The three men, Nie Haisheng, 56, Liu Boming, 54, and Tang Hongbo, 45, will become the first Chinese astronauts to land on the initial stages of the space station, called Tiangong or Heavenly Palace, which is still under construction in a low Earth orbit.
China’s Manned Space Engineering Office made the announcement at a news conference on Wednesday, saying the launch would take place at 9:22 a.m. Beijing time (9:22 p.m. ET) Thursday from Jiuquan Space Launch Center in the Gobi Desert.
The three-man crew will be led by Nie Haisheng, the oldest member of the team. The launch will mark Nie’s third trip into space, having been aboard China’s first mission with more than one astronaut in 2005, and its 2013 mission to test its docking technology.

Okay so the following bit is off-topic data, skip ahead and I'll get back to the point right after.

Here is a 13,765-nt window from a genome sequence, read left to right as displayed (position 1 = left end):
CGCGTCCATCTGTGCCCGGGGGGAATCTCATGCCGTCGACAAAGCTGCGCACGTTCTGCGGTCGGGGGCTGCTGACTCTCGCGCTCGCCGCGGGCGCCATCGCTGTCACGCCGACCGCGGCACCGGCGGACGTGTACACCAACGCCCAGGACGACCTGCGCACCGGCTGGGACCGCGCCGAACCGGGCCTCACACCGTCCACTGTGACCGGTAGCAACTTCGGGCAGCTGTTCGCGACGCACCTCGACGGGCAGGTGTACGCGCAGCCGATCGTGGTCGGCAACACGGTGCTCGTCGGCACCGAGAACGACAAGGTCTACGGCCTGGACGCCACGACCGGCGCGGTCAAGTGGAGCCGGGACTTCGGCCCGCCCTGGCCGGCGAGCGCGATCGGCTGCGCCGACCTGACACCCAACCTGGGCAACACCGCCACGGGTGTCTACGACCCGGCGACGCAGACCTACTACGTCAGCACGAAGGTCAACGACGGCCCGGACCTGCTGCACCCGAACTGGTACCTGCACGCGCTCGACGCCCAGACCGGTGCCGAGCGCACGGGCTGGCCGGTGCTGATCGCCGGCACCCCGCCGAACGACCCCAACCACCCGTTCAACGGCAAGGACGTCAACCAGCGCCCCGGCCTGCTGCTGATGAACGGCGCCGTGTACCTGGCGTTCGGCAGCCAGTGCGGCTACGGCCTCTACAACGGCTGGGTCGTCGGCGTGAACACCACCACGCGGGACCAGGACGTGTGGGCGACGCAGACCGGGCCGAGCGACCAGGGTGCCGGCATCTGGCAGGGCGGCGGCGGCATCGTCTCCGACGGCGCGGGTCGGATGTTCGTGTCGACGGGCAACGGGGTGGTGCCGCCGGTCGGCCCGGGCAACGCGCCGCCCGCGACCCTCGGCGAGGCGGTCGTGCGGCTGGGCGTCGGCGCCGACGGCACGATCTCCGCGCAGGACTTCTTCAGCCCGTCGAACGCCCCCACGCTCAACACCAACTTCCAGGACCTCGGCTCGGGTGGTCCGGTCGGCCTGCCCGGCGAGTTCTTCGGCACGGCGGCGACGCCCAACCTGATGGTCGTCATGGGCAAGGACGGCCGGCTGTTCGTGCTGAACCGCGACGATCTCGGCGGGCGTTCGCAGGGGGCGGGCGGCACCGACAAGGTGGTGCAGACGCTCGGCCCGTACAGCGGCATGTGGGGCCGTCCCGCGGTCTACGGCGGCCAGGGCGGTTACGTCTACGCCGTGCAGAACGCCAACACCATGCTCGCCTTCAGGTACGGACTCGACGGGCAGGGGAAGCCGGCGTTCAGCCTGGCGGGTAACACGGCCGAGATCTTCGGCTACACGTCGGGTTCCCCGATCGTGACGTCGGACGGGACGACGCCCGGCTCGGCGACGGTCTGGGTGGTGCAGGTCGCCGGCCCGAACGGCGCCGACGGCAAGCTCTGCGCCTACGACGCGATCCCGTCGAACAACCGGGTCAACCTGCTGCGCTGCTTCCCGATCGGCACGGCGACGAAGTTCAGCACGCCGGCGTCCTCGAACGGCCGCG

According to an official at China’s Manned Space Engineering Office, the astronauts will conduct two spacewalks to install equipment on the space station during their mission.
There is no official announcement yet on when the other sections of the space station will launch, but the module is expected to operate for at least 10 years.
China has previously operated two space labs in orbit, the Tiangong-1 and Tiangong-2, both of which were trials for the larger space station the country is now constructing.
Asia Despatch’s Katie Hunt contributed to this article.